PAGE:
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    In an endothermic reaction, the total enthalpy of products is greater than that of reactants.If true enter 1 else o

    Click here👆to get an answer to your question ✍️ In an endothermic reaction, the total enthalpy of products is greater than that of reactants.If true enter 1 else o

    Question

    In an __________ reaction, the total enthalpy of products is greater than that of reactants.

    A

    endothermic

    B

    exothermic

    C

    spontaneous

    D

    reversible

    Medium Open in App Solution Verified by Toppr

    Correct option is A)

    Endothermic reactions are the chemical reactions which proceed with the absorption of heat energy.

    Consider the reaction A+B+q→C+D.

    Here, q is the heat energy absorbed during this exothermic reaction.

    The enthalpy change for this reaction is ΔH

    rxn ​ =H products ​ −H reactants ​ =+q

    Positive sign indicates that heat is absorbed in the reaction.

    Hence, H reactants ​ +q=H products ​

    Thus, in an endothermic reaction, the total enthalpy of products is greater than that of reactants.

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    chemistry chapter 16

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    b

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    the quanity of energy released or absorbed as heat duiring a chemical reaction is called

    a. temperature

    b. entahlpy of reaction

    c. entrophy d. free energy

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    b

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    in an endothermic reaction, the total energy at the beginning of the reaction is

    a. greater than the total energy at the end of the reaction

    b. less than the total energy "

    c. equal to the energy "

    d. none of the above

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    Source : quizlet.com

    Exothermic and Endothermic Processes

    Exothermic and Endothermic Processes

    Learning Objective

    Distinguish between endothermic and exothermic reactions

    Key Points

    All chemical reactions involve the transfer of energy.

    Endothermic processes require an input of energy to proceed and are signified by a positive change in enthalpy.

    Exothermic processes release energy upon completion, and are signified by a negative change in enthalpy.

    Terms

    exothermicOf a chemical reaction that releases energy in the form of heat.

    enthalpyIn thermodynamics, a measure of the heat content of a chemical or physical system.

    endothermicOf a chemical reaction that absorbs heat energy from its surroundings.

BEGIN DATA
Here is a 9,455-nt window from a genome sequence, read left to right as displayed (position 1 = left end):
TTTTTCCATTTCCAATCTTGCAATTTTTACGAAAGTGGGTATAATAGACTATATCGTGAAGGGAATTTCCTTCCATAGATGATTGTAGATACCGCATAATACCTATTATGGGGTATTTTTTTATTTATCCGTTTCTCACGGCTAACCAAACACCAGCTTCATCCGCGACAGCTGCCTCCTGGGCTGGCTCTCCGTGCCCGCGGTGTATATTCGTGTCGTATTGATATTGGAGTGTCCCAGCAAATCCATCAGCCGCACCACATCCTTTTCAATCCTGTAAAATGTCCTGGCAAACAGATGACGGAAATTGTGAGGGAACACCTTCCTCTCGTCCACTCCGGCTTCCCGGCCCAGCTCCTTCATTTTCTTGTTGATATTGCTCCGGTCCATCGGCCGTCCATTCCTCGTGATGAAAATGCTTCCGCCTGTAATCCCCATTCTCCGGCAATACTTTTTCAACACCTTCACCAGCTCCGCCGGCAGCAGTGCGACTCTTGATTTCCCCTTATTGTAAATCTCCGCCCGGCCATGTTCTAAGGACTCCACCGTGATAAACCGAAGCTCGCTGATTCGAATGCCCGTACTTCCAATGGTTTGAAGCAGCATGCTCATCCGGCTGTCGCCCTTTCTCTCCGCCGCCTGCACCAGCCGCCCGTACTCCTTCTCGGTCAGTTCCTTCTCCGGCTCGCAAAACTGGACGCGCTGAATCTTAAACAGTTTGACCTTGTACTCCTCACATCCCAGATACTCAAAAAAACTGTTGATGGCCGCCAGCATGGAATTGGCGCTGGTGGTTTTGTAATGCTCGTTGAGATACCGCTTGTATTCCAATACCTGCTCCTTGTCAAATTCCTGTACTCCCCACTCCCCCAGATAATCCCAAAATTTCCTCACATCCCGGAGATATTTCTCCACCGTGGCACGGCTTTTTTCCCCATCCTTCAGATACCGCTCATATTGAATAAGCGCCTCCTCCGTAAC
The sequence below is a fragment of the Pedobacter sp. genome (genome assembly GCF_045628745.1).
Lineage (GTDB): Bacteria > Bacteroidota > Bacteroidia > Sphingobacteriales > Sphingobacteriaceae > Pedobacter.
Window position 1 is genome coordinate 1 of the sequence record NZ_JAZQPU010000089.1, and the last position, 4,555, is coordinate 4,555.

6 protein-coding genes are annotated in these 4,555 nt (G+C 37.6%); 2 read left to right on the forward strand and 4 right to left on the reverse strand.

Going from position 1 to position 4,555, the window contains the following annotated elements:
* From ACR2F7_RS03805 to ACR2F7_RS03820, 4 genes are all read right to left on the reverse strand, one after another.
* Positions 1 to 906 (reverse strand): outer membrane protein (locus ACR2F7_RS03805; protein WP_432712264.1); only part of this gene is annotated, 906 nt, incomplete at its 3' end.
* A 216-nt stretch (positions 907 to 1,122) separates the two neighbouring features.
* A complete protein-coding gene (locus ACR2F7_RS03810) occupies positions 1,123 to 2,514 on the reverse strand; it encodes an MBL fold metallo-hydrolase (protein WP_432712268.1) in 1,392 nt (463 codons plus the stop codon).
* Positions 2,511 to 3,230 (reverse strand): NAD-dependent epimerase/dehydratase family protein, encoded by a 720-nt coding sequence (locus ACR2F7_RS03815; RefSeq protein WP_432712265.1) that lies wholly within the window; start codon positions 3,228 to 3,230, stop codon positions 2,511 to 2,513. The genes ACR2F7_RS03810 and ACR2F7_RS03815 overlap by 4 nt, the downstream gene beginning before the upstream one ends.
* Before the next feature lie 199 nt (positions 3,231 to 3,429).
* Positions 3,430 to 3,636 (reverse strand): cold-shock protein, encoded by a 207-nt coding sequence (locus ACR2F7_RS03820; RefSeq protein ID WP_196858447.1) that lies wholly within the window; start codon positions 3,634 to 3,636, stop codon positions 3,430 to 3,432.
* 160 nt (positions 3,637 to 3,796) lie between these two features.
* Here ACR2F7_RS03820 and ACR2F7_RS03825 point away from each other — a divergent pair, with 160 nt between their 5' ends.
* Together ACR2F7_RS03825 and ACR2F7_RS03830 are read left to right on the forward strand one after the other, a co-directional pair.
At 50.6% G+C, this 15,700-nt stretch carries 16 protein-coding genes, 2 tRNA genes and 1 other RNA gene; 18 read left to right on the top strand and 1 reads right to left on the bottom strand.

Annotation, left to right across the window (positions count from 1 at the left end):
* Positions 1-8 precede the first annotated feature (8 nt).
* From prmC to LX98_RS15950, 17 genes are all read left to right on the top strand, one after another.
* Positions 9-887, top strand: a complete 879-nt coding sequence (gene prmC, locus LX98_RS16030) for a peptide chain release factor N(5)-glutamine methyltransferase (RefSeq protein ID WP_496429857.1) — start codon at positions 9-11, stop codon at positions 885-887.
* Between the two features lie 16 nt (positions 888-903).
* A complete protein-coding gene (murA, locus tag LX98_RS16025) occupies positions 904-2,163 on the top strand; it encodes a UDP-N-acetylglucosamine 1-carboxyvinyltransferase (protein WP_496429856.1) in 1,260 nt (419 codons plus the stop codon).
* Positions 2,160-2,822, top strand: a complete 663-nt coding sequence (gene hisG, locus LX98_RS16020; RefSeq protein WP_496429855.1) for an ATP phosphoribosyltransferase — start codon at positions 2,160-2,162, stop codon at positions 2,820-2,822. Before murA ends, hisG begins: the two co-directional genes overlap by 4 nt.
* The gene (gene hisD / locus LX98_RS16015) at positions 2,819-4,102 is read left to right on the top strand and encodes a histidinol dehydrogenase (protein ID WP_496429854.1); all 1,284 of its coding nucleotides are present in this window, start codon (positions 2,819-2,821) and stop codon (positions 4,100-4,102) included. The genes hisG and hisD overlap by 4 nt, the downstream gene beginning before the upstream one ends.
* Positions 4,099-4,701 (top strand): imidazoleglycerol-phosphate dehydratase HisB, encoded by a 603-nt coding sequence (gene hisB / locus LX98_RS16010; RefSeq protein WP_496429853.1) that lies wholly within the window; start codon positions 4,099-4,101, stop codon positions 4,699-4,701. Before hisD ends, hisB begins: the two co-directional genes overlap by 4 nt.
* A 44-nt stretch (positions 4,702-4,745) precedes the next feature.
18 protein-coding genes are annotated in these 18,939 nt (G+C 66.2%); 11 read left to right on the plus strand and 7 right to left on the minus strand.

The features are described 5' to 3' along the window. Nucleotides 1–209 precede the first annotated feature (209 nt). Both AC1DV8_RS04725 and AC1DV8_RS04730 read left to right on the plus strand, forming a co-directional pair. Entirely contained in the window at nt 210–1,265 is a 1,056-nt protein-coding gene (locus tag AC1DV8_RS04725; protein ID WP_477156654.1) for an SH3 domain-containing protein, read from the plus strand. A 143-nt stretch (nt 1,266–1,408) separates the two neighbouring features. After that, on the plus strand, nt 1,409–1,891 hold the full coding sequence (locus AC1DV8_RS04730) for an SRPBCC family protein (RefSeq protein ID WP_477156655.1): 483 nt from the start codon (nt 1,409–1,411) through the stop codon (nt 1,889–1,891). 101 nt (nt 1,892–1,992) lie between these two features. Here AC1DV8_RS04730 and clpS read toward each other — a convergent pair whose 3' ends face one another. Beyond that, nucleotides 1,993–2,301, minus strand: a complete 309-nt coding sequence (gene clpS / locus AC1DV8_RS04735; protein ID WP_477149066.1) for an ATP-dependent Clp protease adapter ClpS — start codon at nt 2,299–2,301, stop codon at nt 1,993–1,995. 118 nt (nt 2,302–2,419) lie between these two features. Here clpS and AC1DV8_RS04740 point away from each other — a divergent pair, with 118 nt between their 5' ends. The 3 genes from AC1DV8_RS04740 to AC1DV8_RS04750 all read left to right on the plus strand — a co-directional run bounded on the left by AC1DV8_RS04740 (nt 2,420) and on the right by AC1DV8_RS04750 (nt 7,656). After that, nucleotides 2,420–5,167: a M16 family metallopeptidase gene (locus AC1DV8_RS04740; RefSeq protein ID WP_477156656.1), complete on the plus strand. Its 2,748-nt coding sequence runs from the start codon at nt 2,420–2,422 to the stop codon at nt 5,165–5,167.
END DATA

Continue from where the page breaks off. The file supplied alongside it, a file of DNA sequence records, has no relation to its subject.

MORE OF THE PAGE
All chemical processes are accompanied by energy changes. When a reaction proceeds, it either releases energy to, or absorbs energy from, its surroundings. In thermodynamics, these two types of reactions are classified as exothermic or endothermic, respectively. An easy way to remember the difference between these two reaction types is by their prefixes: endo- means to draw in, and exo- means to give off. We will explore these concepts in more detail after introducing the concept of enthalpy.

    Enthalpy

    Enthalpy (signified as H) is a measure of the total energy of a system and often expresses and simplifies energy transfer between systems. Since the total enthalpy of a system cannot be measured directly, we most often refer to the change in enthalpy for a particular chemical reaction. At constant pressure, the change in enthalpy is equal to the heat given off, or the heat absorbed, in a given chemical reaction:

    Δ H = q r x n ΔH=qrxn

    Due to this relation, the change in enthalpy,

    Δ H ΔH

    , is often referred to as the “heat of reaction.”

    Exothermic Reactions

    Exothermic reactions are reactions or processes that release energy, usually in the form of heat or light. In an exothermic reaction, energy is released because the total energy of the products is less than the total energy of the reactants. For this reason, the change in enthalpy,

    Δ H ΔH

    , for an exothermic reaction will always be negative. In the presence of water, a strong acid will dissociate quickly and release heat, so it is an exothermic reaction.

    Exothermic reactionIn an exothermic reaction, the total energy of the products is less than the total energy of the reactants. Therefore, the change in enthalpy is negative, and heat is released to the surroundings.

    Endothermic Reactions

    Endothermic reactions are reactions that require external energy, usually in the form of heat, for the reaction to proceed. Since endothermic reactions draw in heat from their surroundings, they tend to cause their environments to cool down. They are also generally non-spontaneous, since endothermic reactions yield products that are higher in energy than the reactants. As such, the change in enthalpy for an endothermic reaction is always positive. In order to melt the ice cube, heat is required, so the process is endothermic.

    Endothermic reactionIn an endothermic reaction, the products are higher in energy than the reactants. Therefore, the change in enthalpy is positive, and heat is absorbed from the surroundings by the reaction.

    Whether a reaction is endothermic or exothermic depends on the direction that it is going; some reactions are reversible, and when you revert the products back to reactants, the change in enthalpy is opposite.

    Endothermic and exothermic reactionsPaul Andersen explains how heat can be absorbed in endothermic or released in exothermic reactions. An energy diagram can be used to show energy movements in these reactions and temperature can be used to measure them macroscopically.

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